Multi-Phase Polls: Modi’s Advantage Lies In Microcasting Different Messages To Regions Within Each State
The microcasting of contradictory messages that appeal to different voter interests is the main advantage for parties in multi-phase polling within each state.
Modi has an advantage simply because his election team is sharper than that of most of his rivals.
You can also read this article in Hindi- अनेक चरणों में चुनाव- राज्य के विभिन्न क्षेत्रों में मोदी पहुँचा सकते हैं अलग संदेश
There is a general assumption that the multi-phase voting schedule in several states will benefit the Bharatiya Janata Party (BJP), since it will allow Narendra Modi to plan his election campaign optimally. He can be in different parts of different states at different times, and not have to address each state in big chunks of campaigning. He can narrow-cast his message within each region of each state.
However, if Modi can turn up everywhere and say his piece differently each time, his opponents too have the same advantage. Given that his opposition is fragmented and often restricted to some states, Modi’s appearances in each state will obviously be far lower than the kind of time any regional leader can devote to campaigning.
Where a multi-phase voting schedule will help is in microcasting contradictory voter messages for different regions within a state, when what works in one region does not work in another. There are seven phases of voting in Uttar Pradesh, Bihar and West Bengal, four each in Maharashtra, Madhya Pradesh, Jharkhand and Odisha, and three in Assam and Chhattisgarh.
In 2009, the late Y S Rajasekhara Reddy used the two-phase undivided Andhra Pradesh poll by talking pro-Telangana in the first phase, and then completely reversing his tune in the next, when the polling was in the regions outside Telangana. He won in both regions.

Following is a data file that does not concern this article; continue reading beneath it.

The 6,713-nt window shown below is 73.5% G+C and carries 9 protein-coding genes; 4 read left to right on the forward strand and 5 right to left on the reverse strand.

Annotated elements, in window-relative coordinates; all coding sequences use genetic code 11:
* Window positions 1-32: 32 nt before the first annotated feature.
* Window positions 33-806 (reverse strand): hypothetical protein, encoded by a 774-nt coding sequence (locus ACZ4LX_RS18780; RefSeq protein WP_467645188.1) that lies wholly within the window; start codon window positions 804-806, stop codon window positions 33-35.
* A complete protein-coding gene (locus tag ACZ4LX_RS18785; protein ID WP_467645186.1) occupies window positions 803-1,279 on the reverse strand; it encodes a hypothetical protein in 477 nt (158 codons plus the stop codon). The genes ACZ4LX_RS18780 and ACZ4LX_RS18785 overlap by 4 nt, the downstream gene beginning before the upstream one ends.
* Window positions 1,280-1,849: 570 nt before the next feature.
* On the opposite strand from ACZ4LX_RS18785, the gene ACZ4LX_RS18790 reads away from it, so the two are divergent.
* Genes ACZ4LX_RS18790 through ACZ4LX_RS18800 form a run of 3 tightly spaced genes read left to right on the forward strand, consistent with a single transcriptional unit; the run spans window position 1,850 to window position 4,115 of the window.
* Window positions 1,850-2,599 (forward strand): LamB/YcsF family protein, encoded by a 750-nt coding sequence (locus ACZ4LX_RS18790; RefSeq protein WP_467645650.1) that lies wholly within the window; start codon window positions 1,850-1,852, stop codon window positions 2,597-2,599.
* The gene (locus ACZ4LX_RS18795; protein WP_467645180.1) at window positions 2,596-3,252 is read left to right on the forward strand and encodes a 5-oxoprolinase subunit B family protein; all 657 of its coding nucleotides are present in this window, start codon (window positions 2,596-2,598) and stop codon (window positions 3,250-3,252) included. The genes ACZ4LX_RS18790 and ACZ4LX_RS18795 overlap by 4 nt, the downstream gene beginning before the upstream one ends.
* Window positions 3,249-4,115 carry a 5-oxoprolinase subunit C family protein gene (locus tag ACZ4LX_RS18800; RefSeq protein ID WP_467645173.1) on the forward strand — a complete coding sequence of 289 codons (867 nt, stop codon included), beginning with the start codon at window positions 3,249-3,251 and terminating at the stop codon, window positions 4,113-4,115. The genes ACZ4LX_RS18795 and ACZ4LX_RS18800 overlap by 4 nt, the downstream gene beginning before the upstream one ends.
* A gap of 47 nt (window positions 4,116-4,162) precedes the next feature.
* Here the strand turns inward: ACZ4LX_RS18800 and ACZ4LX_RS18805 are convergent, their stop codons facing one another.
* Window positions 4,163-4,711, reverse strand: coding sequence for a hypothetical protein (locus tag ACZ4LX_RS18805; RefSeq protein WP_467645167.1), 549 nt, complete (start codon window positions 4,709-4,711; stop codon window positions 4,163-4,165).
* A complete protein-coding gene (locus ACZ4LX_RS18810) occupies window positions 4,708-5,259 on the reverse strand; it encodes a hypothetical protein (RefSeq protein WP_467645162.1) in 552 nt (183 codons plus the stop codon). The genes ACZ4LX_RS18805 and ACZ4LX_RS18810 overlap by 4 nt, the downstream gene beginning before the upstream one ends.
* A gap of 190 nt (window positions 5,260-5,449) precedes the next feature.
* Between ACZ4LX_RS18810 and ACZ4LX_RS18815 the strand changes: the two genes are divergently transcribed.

In 2019, Narendra Modi and his party could use this strategy, for example, in Assam, where the Bengali-populated Barak Valley can be given a different message on the Citizenship Amendment Bill as opposed to what he could say in the Brahmaputra Valley, where there is strong opposition to it. The Congress can do the same, by mildly opposing the National Register of Citizens in Barak Valley, and support it in Assamese-dominated regions.
Similarly, in Uttar Pradesh, where the party will have to woo different caste groups with different appeals, Modi will have a chance to consolidate his hold among the upper castes and non-Yadav Other Backward Classes in some phases, and appeal to the Yadav vote in areas where the Bahujan Samaj Party-Samajwadi Party mahagathbandhan may be causing some Yadavs to hesitate to back Mayawati.
In Karnataka, where the BJP is a major contender, the messaging can be soft Hindutva in the coastal regions, and development in the other areas. But in Tamil Nadu, where Modi is a small partner in the All India Anna Dravida Munnetra Kazhagam-led coalition, Modi can focus purely on development and pose as a well-wisher in Delhi who can help the state grow faster.
In the age of hyper-media coverage of politics, and quick dissemination of news over social media platforms like WhatsApp and Twitter, nothing said anywhere remains purely local. But it would be presumptuous to believe that something said in person at a public rally in Varanasi will not have greater impact than what social media brings as contradictory news from elsewhere.
This – the microcasting of contradictory messages that appeal to different voter interests – is the main advantage for parties in multi-phase polling within each state.
But this is an advantage that even the opposition parties can take advantage of. Whether they can actually do it depends on the level of strategic thought that goes into their campaigning. Modi has an advantage only in the sense that his election team is sharper than that of most of his rivals.
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